Taj Mahal colour change worries India Supreme Court

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Students from the Institute of Hotel and Tourism pose as they participate in a clean-up of the Yamuna River at Dussehra Ghat behind the Taj Mahal in Agra on April 18, 2012.Image copyright Getty Images
Image caption Students help clean up the Yamuna River, a source of pollution said to be damaging the Taj Mahal

India’s Supreme Court has instructed the government to seek foreign help to fix what it described as a worrying change in colour at the Taj Mahal.

“Even if you have the expertise, you are not utilising it. Or perhaps you don’t care,” court justices said.

The court said the famous palace, built in the 17th Century from white marble and other materials, had turned yellow and was now turning brown and green.

Pollution, construction and insect poo are said to be among the causes.

Justices Madan Lokur and Deepak Gupta examined photographs of the palace submitted by environmentalists and ordered the government to seek expertise from inside India and abroad.

The government has previously shuttered thousands of factories near the Taj Mahal, but activists say its marble is still losing its lustre.

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Media captionPollution and insects are among the factors to blame

Sewage in the Yamuna River, alongside the palace, attracts insects which excrete waste onto the palace’s walls, staining them.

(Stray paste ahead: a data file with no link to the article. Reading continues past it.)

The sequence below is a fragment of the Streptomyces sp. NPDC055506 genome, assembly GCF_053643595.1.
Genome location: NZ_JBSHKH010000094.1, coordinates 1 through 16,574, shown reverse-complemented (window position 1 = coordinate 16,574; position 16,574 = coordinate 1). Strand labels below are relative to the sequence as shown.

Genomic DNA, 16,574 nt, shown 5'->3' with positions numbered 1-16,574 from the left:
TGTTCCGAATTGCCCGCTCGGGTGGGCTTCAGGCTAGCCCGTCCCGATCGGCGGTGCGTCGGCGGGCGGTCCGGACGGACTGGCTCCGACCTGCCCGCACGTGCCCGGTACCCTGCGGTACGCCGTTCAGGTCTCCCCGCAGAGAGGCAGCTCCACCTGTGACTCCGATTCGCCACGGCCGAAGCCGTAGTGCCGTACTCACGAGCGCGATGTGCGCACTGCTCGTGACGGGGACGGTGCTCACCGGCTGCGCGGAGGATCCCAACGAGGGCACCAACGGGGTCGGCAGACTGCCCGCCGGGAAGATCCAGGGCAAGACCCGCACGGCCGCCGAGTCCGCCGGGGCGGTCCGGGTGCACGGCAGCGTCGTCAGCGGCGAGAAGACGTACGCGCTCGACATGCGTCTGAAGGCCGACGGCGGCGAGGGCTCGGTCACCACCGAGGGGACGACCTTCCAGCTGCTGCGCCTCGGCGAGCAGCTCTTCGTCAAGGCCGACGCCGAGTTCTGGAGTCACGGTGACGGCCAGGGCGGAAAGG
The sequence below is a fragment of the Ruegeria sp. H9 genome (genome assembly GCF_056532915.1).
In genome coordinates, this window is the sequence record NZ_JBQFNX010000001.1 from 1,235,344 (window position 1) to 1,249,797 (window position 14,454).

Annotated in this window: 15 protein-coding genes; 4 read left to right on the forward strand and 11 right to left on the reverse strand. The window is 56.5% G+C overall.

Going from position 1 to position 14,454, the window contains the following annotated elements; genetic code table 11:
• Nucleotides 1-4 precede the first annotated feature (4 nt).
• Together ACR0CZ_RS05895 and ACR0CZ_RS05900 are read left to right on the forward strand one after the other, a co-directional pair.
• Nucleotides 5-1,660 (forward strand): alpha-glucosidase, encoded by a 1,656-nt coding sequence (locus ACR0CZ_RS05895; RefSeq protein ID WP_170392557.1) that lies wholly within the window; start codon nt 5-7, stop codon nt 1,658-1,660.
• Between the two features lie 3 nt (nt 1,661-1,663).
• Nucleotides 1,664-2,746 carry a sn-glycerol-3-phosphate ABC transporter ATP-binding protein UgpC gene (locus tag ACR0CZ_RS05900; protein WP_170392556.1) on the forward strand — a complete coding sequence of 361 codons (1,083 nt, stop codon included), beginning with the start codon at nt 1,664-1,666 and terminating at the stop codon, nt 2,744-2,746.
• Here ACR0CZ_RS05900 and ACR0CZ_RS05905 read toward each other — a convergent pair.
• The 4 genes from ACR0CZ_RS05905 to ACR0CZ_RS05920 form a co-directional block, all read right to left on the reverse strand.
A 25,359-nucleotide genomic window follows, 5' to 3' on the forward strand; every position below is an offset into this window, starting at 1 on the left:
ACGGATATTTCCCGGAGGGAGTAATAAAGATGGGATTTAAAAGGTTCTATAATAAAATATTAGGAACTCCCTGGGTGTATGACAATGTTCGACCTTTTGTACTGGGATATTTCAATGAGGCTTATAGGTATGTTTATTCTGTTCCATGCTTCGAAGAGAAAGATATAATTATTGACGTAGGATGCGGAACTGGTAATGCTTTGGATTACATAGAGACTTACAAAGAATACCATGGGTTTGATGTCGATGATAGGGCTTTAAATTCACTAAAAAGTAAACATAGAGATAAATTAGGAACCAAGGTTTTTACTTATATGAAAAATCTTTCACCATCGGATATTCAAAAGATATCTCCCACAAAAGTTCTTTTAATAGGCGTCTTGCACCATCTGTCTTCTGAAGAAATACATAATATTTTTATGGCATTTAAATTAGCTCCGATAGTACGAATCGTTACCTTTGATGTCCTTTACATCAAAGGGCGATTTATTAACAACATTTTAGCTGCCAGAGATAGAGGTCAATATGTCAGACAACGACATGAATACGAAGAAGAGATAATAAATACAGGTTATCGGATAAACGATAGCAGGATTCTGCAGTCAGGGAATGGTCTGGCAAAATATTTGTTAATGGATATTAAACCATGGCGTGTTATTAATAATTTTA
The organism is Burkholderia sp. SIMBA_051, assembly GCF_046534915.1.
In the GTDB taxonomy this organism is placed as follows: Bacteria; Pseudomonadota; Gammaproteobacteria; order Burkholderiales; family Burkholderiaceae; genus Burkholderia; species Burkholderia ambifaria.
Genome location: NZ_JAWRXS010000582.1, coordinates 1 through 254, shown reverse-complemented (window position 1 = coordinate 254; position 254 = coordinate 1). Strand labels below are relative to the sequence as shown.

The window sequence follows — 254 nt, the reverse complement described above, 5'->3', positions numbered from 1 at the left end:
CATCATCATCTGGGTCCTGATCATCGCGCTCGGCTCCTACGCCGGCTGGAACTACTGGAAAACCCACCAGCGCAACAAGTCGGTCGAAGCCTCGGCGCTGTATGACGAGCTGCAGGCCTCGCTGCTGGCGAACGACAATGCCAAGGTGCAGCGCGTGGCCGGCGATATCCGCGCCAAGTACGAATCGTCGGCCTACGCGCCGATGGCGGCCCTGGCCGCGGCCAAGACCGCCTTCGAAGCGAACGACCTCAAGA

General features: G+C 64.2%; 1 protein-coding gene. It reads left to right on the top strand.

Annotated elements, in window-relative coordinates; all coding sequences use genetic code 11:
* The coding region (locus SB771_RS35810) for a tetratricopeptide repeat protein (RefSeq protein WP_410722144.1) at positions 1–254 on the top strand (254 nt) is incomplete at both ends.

The Taj Mahal was built by the Mughal Emperor Shah Jahan in the city of Agra and is now one of the world’s leading tourist attractions, drawing as many as 70,000 people every day.

Image copyright Archaeological Survey of India
Image caption Insect faeces are leaving green patches on the marble

The dirt problem is not a new one – several times over the past two decades or so the palace’s white marble has been coated in a mud pack in an attempt to clean it – but there are fears the problem is worsening.

Its most recent mud bath began in January. Scaling the walls on scaffolds, workers plaster the surfaces with Fuller’s earth, a mud paste that absorbs dirt, grease, and animal excrement.

Think of a giant face mask, but for a palace.

The mud is then washed off, taking the dirt with it. The current cleanup operation is expected to last until late this year.

Another Supreme Court hearing has been set for 9 May.

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